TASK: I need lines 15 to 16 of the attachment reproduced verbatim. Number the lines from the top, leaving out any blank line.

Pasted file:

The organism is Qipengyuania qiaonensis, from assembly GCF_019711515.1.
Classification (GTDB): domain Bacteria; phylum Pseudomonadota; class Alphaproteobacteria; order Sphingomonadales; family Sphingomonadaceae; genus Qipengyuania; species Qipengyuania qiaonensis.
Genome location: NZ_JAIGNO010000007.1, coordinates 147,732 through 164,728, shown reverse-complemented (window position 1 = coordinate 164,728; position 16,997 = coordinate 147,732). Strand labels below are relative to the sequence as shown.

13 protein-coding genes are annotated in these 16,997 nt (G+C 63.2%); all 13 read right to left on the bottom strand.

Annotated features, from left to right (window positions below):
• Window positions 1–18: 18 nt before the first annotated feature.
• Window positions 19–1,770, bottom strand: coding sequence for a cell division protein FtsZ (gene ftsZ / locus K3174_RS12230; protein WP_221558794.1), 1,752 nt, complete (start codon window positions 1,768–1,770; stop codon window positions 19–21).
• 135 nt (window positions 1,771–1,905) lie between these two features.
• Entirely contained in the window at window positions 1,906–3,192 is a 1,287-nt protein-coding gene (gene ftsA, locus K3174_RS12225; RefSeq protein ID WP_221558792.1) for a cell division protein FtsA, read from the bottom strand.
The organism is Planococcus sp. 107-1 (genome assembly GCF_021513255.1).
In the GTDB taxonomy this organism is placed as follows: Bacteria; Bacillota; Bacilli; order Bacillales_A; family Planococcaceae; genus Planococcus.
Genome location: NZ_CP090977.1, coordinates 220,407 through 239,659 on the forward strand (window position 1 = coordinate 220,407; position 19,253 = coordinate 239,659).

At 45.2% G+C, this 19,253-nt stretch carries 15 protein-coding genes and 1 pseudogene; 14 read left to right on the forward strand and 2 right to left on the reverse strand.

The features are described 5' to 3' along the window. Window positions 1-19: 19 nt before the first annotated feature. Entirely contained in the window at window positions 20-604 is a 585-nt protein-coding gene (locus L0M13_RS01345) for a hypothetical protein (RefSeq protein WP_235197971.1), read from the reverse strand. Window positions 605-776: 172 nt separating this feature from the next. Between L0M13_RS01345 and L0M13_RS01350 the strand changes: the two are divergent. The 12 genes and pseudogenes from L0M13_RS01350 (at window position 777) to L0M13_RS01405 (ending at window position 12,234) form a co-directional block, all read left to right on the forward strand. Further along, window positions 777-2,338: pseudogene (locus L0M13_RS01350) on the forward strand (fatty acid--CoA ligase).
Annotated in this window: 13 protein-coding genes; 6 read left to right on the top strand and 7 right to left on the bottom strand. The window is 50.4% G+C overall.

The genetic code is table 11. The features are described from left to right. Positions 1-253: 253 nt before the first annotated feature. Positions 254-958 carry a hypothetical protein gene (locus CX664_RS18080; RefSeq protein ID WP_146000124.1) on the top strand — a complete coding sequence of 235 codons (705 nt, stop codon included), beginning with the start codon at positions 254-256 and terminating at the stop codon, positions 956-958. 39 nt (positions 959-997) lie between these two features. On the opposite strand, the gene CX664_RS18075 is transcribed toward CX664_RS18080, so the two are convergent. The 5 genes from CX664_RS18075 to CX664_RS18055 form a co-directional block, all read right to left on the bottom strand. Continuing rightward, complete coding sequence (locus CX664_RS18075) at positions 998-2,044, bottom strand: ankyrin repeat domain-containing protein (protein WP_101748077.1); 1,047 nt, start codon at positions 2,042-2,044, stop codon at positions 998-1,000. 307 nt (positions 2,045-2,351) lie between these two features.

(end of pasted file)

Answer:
Annotated in this window: 13 protein-coding genes; 6 read left to right on the top strand and 7 right to left on the bottom strand. The window is 50.4% G+C overall.

The genetic code is table 11. The features are described from left to right. Positions 1-253: 253 nt before the first annotated feature. Positions 254-958 carry a hypothetical protein gene (locus CX664_RS18080; RefSeq protein ID WP_146000124.1) on the top strand — a complete coding sequence of 235 codons (705 nt, stop codon included), beginning with the start codon at positions 254-256 and terminating at the stop codon, positions 956-958. 39 nt (positions 959-997) lie between these two features. On the opposite strand, the gene CX664_RS18075 is transcribed toward CX664_RS18080, so the two are convergent. The 5 genes from CX664_RS18075 to CX664_RS18055 form a co-directional block, all read right to left on the bottom strand. Continuing rightward, complete coding sequence (locus CX664_RS18075) at positions 998-2,044, bottom strand: ankyrin repeat domain-containing protein (protein WP_101748077.1); 1,047 nt, start codon at positions 2,042-2,044, stop codon at positions 998-1,000. 307 nt (positions 2,045-2,351) lie between these two features.